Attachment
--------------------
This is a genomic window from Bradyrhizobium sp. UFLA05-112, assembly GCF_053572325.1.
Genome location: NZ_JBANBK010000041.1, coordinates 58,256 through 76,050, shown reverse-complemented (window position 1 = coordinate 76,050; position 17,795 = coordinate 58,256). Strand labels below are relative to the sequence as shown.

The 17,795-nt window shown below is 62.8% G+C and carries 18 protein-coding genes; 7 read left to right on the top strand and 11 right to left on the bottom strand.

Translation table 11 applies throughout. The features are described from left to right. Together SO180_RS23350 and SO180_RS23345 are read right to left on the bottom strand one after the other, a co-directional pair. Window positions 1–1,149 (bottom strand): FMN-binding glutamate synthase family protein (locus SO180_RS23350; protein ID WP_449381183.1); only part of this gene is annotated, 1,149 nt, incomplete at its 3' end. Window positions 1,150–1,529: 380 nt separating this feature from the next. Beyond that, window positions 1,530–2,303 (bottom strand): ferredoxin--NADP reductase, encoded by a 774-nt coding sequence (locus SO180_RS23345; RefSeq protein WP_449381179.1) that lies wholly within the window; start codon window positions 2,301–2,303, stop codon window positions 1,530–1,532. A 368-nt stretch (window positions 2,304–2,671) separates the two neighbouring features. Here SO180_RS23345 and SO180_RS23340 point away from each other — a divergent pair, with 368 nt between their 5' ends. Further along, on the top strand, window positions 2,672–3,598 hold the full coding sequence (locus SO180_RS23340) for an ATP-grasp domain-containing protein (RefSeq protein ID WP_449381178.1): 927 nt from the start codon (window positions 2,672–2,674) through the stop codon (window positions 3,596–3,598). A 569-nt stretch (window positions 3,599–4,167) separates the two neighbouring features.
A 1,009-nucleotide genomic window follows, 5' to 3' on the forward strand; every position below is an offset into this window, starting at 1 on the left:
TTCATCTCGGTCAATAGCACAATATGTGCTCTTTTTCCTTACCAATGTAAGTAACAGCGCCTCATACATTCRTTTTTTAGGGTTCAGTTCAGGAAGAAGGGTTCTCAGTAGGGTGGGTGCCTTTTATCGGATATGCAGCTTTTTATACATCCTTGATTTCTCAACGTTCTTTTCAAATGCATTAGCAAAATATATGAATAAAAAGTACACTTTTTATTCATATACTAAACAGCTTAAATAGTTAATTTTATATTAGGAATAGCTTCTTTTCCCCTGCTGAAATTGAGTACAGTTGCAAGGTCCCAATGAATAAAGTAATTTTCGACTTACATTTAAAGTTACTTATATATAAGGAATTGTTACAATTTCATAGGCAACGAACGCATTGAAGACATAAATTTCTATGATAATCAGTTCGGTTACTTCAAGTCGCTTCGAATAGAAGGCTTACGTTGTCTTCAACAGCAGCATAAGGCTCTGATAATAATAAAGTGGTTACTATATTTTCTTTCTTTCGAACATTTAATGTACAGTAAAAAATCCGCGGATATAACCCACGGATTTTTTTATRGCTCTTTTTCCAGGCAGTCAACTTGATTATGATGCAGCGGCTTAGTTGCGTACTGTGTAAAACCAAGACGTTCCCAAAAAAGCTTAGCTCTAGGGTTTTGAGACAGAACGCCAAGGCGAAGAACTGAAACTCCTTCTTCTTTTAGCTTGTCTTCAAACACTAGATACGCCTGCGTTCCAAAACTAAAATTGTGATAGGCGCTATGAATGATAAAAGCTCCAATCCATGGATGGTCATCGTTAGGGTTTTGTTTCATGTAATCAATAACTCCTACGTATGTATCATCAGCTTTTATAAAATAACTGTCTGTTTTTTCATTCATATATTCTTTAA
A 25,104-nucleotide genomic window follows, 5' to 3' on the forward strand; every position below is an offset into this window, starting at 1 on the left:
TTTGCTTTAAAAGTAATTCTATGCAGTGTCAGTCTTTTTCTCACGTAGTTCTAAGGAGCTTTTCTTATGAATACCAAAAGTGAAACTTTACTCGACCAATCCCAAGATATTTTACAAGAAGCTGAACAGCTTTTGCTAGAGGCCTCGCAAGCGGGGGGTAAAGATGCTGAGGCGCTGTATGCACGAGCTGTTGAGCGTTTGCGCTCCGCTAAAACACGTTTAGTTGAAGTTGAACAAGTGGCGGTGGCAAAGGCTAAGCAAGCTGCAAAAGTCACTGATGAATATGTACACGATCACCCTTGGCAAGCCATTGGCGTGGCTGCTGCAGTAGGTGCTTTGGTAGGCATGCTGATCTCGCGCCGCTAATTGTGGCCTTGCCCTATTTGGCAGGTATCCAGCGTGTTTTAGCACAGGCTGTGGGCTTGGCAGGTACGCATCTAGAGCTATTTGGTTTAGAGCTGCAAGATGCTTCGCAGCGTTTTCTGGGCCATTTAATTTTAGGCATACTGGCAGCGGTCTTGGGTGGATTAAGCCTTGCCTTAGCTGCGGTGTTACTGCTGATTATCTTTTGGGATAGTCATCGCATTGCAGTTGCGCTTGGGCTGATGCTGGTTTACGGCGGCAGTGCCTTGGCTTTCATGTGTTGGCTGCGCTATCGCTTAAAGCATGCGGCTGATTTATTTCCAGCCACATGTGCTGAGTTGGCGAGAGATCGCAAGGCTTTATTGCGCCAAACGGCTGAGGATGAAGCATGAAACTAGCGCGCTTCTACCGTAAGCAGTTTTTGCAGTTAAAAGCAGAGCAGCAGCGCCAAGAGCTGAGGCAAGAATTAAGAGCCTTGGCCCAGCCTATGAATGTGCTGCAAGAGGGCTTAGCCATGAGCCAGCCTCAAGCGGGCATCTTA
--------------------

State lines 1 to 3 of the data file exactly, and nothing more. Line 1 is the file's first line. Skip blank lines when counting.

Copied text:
This is a genomic window from Bradyrhizobium sp. UFLA05-112, assembly GCF_053572325.1.
Genome location: NZ_JBANBK010000041.1, coordinates 58,256 through 76,050, shown reverse-complemented (window position 1 = coordinate 76,050; position 17,795 = coordinate 58,256). Strand labels below are relative to the sequence as shown.

The 17,795-nt window shown below is 62.8% G+C and carries 18 protein-coding genes; 7 read left to right on the top strand and 11 right to left on the bottom strand.